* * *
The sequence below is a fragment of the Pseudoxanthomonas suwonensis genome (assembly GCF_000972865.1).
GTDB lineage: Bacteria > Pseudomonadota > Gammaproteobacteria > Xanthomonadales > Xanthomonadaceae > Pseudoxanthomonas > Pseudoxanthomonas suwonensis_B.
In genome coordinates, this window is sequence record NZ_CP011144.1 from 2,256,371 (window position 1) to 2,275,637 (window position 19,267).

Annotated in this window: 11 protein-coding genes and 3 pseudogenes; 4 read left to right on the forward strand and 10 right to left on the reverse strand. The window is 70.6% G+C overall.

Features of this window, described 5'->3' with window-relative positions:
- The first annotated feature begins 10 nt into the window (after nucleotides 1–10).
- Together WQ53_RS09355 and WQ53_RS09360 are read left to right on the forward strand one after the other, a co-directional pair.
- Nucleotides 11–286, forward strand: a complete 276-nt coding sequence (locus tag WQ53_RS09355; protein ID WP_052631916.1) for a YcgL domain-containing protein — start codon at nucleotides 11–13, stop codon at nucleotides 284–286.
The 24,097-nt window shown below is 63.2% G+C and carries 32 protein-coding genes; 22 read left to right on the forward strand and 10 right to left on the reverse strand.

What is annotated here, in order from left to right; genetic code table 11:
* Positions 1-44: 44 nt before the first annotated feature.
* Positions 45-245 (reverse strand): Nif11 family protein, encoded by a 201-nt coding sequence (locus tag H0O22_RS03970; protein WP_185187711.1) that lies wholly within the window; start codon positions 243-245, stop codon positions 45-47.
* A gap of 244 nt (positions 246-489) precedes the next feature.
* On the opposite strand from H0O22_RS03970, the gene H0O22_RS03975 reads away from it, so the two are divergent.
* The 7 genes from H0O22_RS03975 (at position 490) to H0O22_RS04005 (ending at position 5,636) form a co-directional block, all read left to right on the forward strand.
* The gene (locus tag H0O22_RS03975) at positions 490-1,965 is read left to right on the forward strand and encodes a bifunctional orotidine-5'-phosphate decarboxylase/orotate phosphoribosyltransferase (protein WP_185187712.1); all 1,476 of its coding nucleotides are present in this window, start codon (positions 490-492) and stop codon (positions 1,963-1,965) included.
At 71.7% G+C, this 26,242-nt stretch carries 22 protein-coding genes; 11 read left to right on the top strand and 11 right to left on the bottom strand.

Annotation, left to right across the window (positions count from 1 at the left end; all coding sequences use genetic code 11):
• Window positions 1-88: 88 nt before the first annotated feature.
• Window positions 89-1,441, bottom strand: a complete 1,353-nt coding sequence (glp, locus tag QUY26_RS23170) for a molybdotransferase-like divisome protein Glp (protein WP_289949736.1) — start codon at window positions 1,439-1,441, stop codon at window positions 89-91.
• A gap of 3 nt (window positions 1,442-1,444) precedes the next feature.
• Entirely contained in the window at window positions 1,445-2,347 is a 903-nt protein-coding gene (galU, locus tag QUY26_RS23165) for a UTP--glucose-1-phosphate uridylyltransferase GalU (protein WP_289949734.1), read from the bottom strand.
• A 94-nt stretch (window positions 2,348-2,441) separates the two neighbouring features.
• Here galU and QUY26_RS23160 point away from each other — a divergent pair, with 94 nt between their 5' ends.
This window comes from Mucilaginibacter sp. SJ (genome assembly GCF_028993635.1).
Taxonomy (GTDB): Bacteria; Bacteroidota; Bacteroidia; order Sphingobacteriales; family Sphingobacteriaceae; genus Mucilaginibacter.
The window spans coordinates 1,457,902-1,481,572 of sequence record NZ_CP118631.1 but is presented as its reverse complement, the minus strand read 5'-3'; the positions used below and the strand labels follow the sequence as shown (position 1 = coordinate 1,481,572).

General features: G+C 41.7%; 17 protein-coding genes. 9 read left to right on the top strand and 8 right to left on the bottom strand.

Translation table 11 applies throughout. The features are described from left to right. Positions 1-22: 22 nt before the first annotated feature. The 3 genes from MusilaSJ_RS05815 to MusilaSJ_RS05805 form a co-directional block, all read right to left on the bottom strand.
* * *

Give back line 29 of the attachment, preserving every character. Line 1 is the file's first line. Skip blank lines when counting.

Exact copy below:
Translation table 11 applies throughout. The features are described from left to right. Positions 1-22: 22 nt before the first annotated feature. The 3 genes from MusilaSJ_RS05815 to MusilaSJ_RS05805 form a co-directional block, all read right to left on the bottom strand.